In Texas, the issuer is typically a housing authority or housing finance corporation, public facilities corporation or another controlled subsidiary. To create real estate tax relief in that state, at least 50 percent of the units must be leased to tenants with incomes not exceeding 80 percent of AMI; ten percent can be rented to market-rate tenants and the remaining 40 percent must be rented to families generally at or below 120 or 140 percent of AMI. In both states, as a matter of policy, rents are generally set about ten percent or more below current market rents. 

Project Administrators Originate and Help in Closing the Deal and Administering the Project Financing 
In both states, project administrators play the leading role in putting the financing plan together and administering the deals and the projects themselves. The project administrator generally locates the project, negotiates the purchase and sale agreement, puts down a one to 1.5 percent deposit, and generally helps to negotiate terms of the sale. The administrator will lose its deposit if the bond issues fail to close within the agreed-upon time frame.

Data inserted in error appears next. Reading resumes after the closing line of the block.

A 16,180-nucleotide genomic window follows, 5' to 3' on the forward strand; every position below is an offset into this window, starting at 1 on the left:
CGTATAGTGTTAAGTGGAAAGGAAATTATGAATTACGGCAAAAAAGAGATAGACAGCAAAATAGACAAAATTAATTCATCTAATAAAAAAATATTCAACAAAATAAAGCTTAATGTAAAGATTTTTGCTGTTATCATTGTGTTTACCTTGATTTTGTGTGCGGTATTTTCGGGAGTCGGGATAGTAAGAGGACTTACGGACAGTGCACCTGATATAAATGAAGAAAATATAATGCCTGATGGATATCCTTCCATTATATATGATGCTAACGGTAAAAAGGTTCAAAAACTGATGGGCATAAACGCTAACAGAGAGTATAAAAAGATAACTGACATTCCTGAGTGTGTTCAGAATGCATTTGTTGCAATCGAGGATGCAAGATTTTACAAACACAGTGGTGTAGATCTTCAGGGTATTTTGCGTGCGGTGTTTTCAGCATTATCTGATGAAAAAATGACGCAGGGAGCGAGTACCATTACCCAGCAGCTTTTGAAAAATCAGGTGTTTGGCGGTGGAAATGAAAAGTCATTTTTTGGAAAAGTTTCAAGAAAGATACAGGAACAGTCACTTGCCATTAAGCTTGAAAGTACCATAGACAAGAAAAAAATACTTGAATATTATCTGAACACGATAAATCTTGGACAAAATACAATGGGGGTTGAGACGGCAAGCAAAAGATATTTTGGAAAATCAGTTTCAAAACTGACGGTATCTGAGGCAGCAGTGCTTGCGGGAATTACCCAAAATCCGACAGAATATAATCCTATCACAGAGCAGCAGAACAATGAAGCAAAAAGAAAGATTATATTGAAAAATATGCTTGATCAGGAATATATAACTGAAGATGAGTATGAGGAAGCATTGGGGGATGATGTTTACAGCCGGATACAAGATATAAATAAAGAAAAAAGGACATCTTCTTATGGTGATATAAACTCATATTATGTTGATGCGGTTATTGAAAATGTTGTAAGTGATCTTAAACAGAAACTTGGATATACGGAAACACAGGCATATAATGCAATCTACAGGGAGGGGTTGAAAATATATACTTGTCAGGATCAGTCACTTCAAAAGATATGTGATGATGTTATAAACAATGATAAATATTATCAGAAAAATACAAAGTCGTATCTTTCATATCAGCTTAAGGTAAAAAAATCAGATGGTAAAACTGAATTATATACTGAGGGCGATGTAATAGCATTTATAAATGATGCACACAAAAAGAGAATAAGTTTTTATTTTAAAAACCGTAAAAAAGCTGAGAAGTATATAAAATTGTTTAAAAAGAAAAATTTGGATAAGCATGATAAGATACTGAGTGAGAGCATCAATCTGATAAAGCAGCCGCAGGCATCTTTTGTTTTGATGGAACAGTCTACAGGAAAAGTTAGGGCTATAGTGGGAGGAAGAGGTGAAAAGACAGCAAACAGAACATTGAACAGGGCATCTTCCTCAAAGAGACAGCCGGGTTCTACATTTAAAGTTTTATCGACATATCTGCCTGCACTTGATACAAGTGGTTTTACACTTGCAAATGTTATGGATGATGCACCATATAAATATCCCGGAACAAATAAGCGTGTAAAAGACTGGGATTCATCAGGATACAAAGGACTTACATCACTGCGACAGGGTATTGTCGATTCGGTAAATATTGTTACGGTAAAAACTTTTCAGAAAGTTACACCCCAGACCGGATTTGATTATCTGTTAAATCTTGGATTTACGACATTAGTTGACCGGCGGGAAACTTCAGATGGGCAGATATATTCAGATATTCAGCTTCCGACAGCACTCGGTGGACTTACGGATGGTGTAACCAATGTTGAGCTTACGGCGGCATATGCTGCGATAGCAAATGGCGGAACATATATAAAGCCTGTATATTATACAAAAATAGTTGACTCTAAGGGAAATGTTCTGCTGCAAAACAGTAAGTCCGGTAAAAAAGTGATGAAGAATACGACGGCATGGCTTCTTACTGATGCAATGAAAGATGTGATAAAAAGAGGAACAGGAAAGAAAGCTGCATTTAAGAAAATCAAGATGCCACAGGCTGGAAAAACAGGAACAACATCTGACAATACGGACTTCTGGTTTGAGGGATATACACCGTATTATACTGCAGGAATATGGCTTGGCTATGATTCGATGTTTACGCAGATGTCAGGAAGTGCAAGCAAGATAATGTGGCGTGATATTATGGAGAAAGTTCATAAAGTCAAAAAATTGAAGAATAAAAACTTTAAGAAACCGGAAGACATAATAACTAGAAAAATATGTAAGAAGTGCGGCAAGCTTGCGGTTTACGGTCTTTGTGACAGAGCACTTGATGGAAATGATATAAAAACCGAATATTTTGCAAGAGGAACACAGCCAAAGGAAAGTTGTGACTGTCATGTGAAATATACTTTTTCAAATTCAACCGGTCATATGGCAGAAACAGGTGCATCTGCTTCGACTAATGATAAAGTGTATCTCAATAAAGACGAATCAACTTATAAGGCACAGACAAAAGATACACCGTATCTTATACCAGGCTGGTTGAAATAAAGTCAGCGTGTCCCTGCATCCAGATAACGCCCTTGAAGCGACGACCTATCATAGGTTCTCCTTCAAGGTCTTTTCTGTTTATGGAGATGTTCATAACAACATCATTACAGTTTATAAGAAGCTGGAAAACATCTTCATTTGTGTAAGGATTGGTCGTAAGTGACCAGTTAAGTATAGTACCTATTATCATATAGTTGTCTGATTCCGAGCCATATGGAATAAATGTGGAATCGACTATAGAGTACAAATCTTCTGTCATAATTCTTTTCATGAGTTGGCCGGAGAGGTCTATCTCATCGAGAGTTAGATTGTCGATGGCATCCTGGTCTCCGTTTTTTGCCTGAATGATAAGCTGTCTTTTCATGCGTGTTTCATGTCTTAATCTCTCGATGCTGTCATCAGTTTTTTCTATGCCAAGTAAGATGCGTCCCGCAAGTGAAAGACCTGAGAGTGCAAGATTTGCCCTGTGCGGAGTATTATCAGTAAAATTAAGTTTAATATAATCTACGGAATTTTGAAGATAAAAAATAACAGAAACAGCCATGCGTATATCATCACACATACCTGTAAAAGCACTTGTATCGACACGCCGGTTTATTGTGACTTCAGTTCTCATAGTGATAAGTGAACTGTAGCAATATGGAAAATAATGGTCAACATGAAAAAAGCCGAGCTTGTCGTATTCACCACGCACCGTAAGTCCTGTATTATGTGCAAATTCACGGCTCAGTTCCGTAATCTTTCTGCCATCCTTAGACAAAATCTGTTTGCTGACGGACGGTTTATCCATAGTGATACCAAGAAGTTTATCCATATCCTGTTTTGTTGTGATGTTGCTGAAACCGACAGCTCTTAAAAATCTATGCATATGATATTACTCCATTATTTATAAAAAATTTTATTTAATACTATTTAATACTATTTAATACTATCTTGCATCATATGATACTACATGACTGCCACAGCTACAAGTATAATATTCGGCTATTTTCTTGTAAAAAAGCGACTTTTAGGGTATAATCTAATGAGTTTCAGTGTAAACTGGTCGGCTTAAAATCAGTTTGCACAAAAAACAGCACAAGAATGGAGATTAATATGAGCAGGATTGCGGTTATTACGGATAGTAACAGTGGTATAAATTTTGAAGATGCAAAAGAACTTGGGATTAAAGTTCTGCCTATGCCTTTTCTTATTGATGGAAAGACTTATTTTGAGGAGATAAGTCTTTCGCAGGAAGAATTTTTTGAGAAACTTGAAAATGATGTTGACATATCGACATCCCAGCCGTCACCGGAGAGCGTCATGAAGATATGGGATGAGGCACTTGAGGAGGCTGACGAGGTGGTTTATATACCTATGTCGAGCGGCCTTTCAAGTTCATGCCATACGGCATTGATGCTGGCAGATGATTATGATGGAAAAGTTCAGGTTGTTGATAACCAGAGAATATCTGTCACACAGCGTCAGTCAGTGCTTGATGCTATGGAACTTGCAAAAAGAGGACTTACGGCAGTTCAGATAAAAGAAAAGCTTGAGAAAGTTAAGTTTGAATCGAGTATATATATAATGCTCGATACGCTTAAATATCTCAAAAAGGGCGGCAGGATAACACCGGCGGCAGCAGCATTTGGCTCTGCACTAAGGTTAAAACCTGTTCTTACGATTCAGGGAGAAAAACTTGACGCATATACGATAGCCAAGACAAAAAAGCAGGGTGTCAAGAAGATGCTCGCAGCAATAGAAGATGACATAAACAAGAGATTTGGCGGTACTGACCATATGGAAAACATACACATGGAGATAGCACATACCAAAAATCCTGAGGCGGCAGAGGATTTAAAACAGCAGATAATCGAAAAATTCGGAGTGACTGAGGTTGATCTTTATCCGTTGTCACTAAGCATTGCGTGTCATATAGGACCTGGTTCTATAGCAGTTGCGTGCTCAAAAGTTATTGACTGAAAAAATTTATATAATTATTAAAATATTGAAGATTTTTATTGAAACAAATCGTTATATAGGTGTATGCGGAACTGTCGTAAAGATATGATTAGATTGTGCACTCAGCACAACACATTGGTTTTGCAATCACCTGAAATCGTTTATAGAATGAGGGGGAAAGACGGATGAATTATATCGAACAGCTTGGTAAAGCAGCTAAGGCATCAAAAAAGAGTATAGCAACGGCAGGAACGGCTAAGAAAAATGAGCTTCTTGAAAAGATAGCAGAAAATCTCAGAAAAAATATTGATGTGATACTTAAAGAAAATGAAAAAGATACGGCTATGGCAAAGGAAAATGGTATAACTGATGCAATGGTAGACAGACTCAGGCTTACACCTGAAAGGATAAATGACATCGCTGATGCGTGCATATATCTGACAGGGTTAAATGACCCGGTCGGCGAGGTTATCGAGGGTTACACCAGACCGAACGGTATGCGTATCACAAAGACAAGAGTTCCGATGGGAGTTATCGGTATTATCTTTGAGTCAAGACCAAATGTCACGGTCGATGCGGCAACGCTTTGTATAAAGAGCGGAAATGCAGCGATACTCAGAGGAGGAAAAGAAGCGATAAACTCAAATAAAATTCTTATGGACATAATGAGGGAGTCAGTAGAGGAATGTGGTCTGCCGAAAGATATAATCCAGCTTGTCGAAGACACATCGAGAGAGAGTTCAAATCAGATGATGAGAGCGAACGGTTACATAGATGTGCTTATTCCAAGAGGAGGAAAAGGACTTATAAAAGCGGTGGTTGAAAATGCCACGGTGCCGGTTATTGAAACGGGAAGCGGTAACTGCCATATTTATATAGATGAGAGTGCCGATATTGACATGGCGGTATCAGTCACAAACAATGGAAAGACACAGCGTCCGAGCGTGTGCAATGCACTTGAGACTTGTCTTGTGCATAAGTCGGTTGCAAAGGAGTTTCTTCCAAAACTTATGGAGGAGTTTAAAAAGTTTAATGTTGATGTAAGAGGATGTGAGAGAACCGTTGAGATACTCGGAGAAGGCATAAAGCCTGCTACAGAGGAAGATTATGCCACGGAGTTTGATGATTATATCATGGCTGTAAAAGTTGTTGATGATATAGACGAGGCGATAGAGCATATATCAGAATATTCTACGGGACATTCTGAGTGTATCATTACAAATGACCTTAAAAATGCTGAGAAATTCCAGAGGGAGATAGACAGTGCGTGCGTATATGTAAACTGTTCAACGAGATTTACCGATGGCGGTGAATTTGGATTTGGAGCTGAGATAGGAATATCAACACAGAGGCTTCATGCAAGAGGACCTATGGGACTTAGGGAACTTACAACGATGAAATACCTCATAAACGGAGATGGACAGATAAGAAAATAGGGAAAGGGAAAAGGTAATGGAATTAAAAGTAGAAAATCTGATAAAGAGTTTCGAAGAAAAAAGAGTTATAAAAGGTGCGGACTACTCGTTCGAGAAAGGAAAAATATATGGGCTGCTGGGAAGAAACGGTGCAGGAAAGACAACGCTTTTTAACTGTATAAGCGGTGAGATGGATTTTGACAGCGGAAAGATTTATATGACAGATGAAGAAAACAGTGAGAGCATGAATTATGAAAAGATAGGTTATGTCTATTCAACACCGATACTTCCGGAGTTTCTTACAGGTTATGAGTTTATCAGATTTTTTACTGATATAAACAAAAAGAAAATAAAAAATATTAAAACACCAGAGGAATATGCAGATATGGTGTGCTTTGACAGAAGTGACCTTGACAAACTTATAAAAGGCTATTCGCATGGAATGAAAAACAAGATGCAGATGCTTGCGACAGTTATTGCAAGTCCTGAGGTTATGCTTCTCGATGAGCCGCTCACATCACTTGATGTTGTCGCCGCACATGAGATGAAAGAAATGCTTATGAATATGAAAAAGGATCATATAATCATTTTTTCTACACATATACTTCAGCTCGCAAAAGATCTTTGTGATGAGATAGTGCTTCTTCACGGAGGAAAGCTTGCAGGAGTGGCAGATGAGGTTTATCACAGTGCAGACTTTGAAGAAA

As compensation, the administrator generally receives an up-front fee of one to two percent and receives a subordinate tax-exempt bond equal to five to six percent of the purchase price. They also are paid fees of about ten to 12 basis points for ongoing asset management services. 

Matt Avital, principal and founder of Ascenda Capital, says his firm has served as project administrator for projects using Essential Function Bonds for workforce housing. 

“We source the acquisition and put together the entire team to process these deals,” says Avital. “We take all the financial, upfront risk associated with doing these deals. We limit the risk to the government partner. When the deal closes, we stay in the project as project administrators and help in the day-to-day operations.”